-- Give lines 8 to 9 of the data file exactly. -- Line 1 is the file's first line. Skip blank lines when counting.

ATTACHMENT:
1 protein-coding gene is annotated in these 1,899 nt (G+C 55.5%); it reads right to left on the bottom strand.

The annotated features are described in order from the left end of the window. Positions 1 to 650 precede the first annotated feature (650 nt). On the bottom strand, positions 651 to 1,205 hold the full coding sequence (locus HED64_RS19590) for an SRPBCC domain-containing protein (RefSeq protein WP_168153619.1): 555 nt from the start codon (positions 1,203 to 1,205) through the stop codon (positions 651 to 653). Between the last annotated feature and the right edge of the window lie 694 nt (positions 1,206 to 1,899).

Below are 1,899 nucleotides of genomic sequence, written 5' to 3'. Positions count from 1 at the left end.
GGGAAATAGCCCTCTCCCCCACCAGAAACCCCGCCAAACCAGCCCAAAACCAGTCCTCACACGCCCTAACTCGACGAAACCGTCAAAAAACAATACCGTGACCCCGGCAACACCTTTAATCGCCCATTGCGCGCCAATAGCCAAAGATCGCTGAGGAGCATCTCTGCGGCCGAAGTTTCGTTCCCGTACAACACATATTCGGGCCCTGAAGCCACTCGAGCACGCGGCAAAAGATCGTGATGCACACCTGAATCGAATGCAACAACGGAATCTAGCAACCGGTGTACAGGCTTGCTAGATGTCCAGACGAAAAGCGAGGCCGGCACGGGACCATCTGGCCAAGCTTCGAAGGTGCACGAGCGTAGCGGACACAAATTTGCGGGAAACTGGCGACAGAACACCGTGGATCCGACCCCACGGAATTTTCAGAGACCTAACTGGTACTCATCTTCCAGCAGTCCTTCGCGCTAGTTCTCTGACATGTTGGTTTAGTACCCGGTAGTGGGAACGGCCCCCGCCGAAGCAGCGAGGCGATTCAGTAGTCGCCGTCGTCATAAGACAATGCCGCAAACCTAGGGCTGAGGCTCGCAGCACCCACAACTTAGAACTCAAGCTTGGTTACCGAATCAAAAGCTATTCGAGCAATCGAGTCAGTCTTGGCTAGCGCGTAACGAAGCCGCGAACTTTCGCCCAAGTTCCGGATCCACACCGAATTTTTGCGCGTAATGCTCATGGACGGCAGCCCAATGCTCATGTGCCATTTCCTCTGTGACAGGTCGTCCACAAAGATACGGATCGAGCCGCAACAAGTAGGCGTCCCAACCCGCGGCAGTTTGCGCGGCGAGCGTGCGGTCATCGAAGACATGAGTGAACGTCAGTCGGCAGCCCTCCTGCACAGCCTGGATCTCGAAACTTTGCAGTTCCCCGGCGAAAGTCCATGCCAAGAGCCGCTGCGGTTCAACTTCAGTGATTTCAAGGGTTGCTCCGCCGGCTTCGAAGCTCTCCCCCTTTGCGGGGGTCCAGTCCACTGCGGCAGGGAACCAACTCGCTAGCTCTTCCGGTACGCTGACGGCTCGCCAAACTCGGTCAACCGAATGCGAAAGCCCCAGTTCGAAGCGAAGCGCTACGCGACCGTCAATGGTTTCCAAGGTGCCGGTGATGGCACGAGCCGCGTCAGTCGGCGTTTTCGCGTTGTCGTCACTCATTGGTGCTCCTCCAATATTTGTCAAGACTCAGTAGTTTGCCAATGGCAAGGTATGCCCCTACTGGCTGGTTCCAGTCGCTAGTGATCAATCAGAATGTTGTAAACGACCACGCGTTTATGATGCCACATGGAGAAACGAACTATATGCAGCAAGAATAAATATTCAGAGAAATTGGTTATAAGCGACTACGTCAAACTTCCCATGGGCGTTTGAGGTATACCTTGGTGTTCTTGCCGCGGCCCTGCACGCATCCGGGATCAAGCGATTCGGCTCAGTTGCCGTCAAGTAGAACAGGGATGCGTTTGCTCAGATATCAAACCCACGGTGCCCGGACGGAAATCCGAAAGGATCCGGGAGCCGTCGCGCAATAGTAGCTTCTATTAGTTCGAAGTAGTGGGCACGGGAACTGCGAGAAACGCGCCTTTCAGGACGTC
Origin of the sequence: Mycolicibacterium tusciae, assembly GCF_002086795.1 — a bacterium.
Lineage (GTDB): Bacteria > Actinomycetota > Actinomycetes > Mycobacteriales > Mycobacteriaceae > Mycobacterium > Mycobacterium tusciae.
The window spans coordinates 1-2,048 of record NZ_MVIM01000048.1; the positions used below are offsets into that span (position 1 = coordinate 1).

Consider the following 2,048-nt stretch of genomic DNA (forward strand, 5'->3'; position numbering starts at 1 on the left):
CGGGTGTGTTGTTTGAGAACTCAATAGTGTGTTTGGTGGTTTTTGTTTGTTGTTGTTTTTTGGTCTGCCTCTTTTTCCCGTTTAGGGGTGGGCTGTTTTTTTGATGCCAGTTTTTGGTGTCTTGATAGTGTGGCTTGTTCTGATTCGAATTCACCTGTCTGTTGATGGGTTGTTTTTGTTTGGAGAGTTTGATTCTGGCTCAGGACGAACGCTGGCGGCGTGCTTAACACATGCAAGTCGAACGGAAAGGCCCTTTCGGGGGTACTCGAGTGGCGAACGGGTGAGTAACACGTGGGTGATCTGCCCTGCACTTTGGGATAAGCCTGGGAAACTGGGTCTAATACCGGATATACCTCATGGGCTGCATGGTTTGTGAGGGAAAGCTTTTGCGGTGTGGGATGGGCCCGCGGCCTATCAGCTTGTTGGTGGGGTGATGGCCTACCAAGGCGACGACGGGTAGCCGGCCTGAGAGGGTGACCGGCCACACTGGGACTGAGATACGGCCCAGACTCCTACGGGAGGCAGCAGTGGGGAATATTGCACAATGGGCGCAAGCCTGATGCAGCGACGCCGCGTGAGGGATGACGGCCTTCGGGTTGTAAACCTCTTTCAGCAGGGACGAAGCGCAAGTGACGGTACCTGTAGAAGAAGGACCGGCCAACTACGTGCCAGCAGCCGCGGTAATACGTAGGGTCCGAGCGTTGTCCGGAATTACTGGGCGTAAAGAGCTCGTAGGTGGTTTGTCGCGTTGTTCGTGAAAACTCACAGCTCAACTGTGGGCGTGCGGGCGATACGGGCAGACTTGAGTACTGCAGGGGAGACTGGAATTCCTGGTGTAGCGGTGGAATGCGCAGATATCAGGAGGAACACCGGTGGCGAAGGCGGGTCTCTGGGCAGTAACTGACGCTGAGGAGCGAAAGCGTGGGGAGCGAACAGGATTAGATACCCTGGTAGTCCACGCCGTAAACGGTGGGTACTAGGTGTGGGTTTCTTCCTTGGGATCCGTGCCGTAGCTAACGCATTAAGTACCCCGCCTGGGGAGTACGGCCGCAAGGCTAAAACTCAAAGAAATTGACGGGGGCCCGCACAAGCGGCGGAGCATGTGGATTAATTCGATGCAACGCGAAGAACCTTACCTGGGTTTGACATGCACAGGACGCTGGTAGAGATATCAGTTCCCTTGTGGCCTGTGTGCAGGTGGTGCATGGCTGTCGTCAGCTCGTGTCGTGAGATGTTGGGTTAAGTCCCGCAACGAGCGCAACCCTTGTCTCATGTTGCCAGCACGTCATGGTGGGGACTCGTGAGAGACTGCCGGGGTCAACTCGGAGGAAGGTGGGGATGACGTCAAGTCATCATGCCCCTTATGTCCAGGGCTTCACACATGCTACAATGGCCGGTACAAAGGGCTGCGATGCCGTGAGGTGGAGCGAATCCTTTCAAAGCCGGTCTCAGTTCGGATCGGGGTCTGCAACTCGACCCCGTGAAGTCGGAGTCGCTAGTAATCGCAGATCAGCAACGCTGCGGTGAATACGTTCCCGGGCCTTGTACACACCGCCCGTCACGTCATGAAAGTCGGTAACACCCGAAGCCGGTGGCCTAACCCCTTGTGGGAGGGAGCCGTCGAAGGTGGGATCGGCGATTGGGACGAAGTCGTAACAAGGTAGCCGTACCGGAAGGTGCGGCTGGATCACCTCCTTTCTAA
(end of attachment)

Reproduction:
Consider the following 2,048-nt stretch of genomic DNA (forward strand, 5'->3'; position numbering starts at 1 on the left):
CGGGTGTGTTGTTTGAGAACTCAATAGTGTGTTTGGTGGTTTTTGTTTGTTGTTGTTTTTTGGTCTGCCTCTTTTTCCCGTTTAGGGGTGGGCTGTTTTTTTGATGCCAGTTTTTGGTGTCTTGATAGTGTGGCTTGTTCTGATTCGAATTCACCTGTCTGTTGATGGGTTGTTTTTGTTTGGAGAGTTTGATTCTGGCTCAGGACGAACGCTGGCGGCGTGCTTAACACATGCAAGTCGAACGGAAAGGCCCTTTCGGGGGTACTCGAGTGGCGAACGGGTGAGTAACACGTGGGTGATCTGCCCTGCACTTTGGGATAAGCCTGGGAAACTGGGTCTAATACCGGATATACCTCATGGGCTGCATGGTTTGTGAGGGAAAGCTTTTGCGGTGTGGGATGGGCCCGCGGCCTATCAGCTTGTTGGTGGGGTGATGGCCTACCAAGGCGACGACGGGTAGCCGGCCTGAGAGGGTGACCGGCCACACTGGGACTGAGATACGGCCCAGACTCCTACGGGAGGCAGCAGTGGGGAATATTGCACAATGGGCGCAAGCCTGATGCAGCGACGCCGCGTGAGGGATGACGGCCTTCGGGTTGTAAACCTCTTTCAGCAGGGACGAAGCGCAAGTGACGGTACCTGTAGAAGAAGGACCGGCCAACTACGTGCCAGCAGCCGCGGTAATACGTAGGGTCCGAGCGTTGTCCGGAATTACTGGGCGTAAAGAGCTCGTAGGTGGTTTGTCGCGTTGTTCGTGAAAACTCACAGCTCAACTGTGGGCGTGCGGGCGATACGGGCAGACTTGAGTACTGCAGGGGAGACTGGAATTCCTGGTGTAGCGGTGGAATGCGCAGATATCAGGAGGAACACCGGTGGCGAAGGCGGGTCTCTGGGCAGTAACTGACGCTGAGGAGCGAAAGCGTGGGGAGCGAACAGGATTAGATACCCTGGTAGTCCACGCCGTAAACGGTGGGTACTAGGTGTGGGTTTCTTCCTTGGGATCCGTGCCGTAGCTAACGCATTAAGTACCCCGCCTGGGGAGTACGGCCGCAAGGCTAAAACTCAAAGAAATTGACGGGGGCCCGCACAAGCGGCGGAGCATGTGGATTAATTCGATGCAACGCGAAGAACCTTACCTGGGTTTGACATGCACAGGACGCTGGTAGAGATATCAGTTCCCTTGTGGCCTGTGTGCAGGTGGTGCATGGCTGTCGTCAGCTCGTGTCGTGAGATGTTGGGTTAAGTCCCGCAACGAGCGCAACCCTTGTCTCATGTTGCCAGCACGTCATGGTGGGGACTCGTGAGAGACTGCCGGGGTCAACTCGGAGGAAGGTGGGGATGACGTCAAGTCATCATGCCCCTTATGTCCAGGGCTTCACACATGCTACAATGGCCGGTACAAAGGGCTGCGATGCCGTGAGGTGGAGCGAATCCTTTCAAAGCCGGTCTCAGTTCGGATCGGGGTCTGCAACTCGACCCCGTGAAGTCGGAGTCGCTAGTAATCGCAGATCAGCAACGCTGCGGTGAATACGTTCCCGGGCCTTGTACACACCGCCCGTCACGTCATGAAAGTCGGTAACACCCGAAGCCGGTGGCCTAACCCCTTGTGGGAGGGAGCCGTCGAAGGTGGGATCGGCGATTGGGACGAAGTCGTAACAAGGTAGCCGTACCGGAAGGTGCGGCTGGATCACCTCCTTTCTAA